Alabama Brain Injuries Having Significant Impact On Children and Adults

Kevin Pearce was an incredibly skilled and very gifted snowboarder. He was, in fact, so good at what he did that it was widely believed that he stood an incredibly good chance to claim the Olympic gold medal from Shaun White, recognized to be the reigning king of the sport at the time.


Unfortunately, that was before a training run crash in Park City, Utah in Dec. 31, 2009. The accident left him with massive trauma to his body and his brain.


And then he fell into a coma.


He survived but emerged a different athlete and a very different individual.


“The Crash Reel,” a documentary about his life and his accident has been released, telling the incredible story of the young sportsmans rise to stardom, the tragic accident and the emotional and terrific climb back into the spotlight of the sport.


The film hits at a particularly perfect time, as a recent study released by Safe Kids Worldwide has found the shocking truth that one child is injured through sports every 25 seconds in the U.S.


Sports-related injuries like Kevin’s account for some 1.35 million emergency room visits each year, which is about 1 out of every 5 ER visit for both children and adults. A shocking revelation, to be sure.


The sports responsible for the most injuries included basketball, football, soccer, baseball, softball, cheerleading, ice skating and hockey.


Of those ER visits, about 12 percent were specifically for concussions.  And the result of this finding is that a child suffers a concussion, which is a specific kind of head injury – every three minutes as a result of a favorite sport or related activity.


Doctors across the US have reported that a good many of these injuries have been reported in athletes that are younger and younger with each passing year. And as an example, around half of those sport related injuries occurred in children between the ages of 12 and 15.


Sports related injuries also seem to grow worse each year. A disturbing truth that was recently uncovered found that severe brain swelling, and specifically the kind that quite often has long-lasting consequences and can even be deadly in a lot of cases is more common in children who have suffered trauma to the head than many adults!


In the recent documentary, “The Crash Reel,” Pearce’s doctors go on to describe the permanent damage that was inflicted to his vision and to his memory. Kevin is now forced to relearn how to talk and even walk. He spends months in rehabilitation. His many friends and rivals go on to compete in the Olympics while Kevin, the man who was once the legend of snowboarding- the guy who was going to beat Shawn White is forced to sit on the sidelines and work towards recovery as best he can.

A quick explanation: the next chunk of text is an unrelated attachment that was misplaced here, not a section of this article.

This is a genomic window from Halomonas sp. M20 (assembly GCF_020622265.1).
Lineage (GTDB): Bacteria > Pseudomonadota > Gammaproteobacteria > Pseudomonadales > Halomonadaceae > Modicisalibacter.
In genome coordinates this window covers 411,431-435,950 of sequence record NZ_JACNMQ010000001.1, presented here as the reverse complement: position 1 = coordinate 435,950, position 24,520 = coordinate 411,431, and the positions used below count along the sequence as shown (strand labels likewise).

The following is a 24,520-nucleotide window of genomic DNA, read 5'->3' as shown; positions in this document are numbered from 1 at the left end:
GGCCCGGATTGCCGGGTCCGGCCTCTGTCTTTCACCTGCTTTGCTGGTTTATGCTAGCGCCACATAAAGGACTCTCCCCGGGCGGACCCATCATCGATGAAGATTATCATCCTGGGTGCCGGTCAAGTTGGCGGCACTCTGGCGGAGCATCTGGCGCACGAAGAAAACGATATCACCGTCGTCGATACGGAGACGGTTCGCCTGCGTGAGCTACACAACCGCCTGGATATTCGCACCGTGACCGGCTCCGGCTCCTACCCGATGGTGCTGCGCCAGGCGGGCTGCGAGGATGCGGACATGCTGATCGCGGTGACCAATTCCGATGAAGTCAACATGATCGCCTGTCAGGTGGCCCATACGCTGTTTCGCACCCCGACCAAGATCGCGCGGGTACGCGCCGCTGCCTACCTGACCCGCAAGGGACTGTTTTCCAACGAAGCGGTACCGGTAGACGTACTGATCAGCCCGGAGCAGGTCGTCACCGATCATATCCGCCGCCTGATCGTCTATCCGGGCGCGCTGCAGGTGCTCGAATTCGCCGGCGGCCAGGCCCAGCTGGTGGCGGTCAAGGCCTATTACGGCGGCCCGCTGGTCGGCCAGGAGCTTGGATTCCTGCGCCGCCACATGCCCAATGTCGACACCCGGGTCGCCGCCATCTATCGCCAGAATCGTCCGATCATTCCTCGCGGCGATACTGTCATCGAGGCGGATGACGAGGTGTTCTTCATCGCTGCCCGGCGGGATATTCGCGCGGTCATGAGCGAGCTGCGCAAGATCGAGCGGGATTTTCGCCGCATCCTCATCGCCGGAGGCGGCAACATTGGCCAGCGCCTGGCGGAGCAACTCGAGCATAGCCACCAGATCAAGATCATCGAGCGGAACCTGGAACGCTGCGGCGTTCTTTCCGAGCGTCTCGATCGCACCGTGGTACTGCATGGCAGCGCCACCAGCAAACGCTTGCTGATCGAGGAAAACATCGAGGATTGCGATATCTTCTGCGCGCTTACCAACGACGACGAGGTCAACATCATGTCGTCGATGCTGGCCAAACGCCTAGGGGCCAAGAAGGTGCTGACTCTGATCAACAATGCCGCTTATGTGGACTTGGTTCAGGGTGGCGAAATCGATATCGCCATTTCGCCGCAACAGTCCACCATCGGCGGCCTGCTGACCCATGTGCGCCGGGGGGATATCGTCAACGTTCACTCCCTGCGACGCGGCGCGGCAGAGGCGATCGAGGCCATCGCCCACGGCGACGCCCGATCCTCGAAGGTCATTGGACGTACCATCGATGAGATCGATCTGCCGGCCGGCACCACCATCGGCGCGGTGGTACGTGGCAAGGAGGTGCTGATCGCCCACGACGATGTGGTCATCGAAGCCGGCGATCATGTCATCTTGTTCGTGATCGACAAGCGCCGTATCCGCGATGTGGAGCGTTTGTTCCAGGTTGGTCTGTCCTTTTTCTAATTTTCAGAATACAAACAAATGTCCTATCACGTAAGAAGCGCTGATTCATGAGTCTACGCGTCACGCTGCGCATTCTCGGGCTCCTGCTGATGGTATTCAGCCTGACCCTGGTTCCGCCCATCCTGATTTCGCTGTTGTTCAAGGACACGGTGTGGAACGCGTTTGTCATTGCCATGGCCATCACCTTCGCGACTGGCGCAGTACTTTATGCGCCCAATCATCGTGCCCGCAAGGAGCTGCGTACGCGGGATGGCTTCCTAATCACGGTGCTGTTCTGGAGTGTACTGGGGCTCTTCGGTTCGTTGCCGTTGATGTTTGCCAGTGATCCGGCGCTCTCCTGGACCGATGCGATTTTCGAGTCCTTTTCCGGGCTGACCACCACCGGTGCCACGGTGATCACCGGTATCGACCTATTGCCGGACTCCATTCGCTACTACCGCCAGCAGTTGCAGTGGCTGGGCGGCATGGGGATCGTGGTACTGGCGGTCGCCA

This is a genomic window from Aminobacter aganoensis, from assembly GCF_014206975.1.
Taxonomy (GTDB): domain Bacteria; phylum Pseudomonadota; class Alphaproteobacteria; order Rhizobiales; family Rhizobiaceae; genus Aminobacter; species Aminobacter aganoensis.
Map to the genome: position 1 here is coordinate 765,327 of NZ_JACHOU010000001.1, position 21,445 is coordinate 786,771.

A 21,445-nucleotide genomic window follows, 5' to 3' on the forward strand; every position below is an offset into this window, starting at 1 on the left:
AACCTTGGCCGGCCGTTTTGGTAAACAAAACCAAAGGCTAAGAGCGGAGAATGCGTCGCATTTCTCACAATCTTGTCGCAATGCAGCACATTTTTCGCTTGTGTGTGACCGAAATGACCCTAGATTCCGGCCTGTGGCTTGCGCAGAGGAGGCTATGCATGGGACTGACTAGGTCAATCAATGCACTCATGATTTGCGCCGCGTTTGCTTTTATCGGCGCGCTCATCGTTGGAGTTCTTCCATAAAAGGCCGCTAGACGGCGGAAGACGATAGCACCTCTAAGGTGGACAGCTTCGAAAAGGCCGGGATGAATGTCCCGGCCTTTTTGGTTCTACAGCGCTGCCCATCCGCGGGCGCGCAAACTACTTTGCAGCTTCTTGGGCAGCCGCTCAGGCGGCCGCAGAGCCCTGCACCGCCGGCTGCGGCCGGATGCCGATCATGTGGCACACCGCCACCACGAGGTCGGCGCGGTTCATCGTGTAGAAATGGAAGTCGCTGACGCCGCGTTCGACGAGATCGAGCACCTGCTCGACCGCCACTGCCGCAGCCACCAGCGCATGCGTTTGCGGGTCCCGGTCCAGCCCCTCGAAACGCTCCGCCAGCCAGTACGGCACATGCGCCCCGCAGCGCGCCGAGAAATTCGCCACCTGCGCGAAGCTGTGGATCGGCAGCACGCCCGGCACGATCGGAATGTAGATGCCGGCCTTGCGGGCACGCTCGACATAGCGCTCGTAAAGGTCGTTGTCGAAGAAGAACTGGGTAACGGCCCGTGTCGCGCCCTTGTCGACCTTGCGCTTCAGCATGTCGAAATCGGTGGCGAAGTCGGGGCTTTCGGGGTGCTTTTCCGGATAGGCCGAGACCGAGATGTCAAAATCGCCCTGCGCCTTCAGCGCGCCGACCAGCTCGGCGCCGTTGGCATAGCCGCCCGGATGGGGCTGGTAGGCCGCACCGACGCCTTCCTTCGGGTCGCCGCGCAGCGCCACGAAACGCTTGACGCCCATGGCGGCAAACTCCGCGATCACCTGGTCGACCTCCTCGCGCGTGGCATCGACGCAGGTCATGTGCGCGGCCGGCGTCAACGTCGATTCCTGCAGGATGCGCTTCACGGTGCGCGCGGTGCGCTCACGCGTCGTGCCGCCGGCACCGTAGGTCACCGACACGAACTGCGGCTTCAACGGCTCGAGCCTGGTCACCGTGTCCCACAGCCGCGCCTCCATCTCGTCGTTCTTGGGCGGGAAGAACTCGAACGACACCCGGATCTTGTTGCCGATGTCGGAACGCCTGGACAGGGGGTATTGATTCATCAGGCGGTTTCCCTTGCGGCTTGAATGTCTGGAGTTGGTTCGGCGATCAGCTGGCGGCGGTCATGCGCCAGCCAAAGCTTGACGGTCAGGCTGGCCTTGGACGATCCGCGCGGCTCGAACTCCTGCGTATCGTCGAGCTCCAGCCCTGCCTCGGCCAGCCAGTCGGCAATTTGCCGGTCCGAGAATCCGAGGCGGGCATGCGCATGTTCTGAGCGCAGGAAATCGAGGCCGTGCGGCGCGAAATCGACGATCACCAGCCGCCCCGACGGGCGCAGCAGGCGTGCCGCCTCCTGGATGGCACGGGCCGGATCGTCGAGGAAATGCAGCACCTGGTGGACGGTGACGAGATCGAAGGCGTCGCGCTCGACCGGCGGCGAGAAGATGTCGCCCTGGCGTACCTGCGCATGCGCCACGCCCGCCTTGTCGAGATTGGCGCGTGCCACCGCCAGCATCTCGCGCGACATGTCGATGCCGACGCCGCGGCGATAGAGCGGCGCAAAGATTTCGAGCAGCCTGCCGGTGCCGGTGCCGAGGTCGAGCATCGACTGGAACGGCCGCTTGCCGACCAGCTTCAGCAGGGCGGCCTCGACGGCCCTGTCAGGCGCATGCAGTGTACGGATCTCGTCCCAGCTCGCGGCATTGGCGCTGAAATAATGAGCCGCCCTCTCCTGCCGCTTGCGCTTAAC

Doctors tell him with conviction that he is playing with the high risk of his own death if he goes back to the sport he so loves. But for Kevin, it doesn’t matter. He wants it and he will work towards it no matter the cost.


Scary is that the very trick that brought on Pearce’s injury – the cab double cork – has now become a standard within the world of Snowboarding. It’s estimated that some 30,000 concussions each year are soley attributed to skiing and snowboarding accidents caused by tricks like the cab double cork and related tricks and mishaps.


Not all athletes walk away as fortunate as Pearce, either, though. The National Hockey League player Shawn Burr died after suffering a head injury from a fall not long ago. And even though the statistics point in crazy directions, people keep coming.


While often the damage that is inflicted by a brain injury is swift and severe, sometimes this isn’t the case. Sometimes the long-term effects are only revealed over a long period of time.This was partially to blame for the recent changes behind the American Academy of Neurology’s guidelines for head injuries suffered in athletic competition.


The original guidelines graded concussions on severity, from 1 to 3, and easily allowed a player back in the game if they were symptom-free after only 15 minutes. As of the recent changes, however, the grades have (thankfully) been removed and the researchers now allow each injury to be diagnosed case-by-case by a medical doctor. These new guidelines also state that if there is any suspicion whatsoever of a concussion that the player should immediately leave the playing field and be taken to a facility as soon as possible to be given medical treatment. There is also no longer a set time limit for when the player must or can return.


Unfortunately, it’s more often than not that those who suffer a brain injury seek no medical treatment whatsoever.


But hopefully with the help of improved guidelines as well as the growing awareness raised by films like “The Crash Reel,” will help to make this less of an issue. Schools, coaches, parents, and players must learn to take injuries, and most especially injuries involving the brain, more seriously. And with time, we believe this is possible.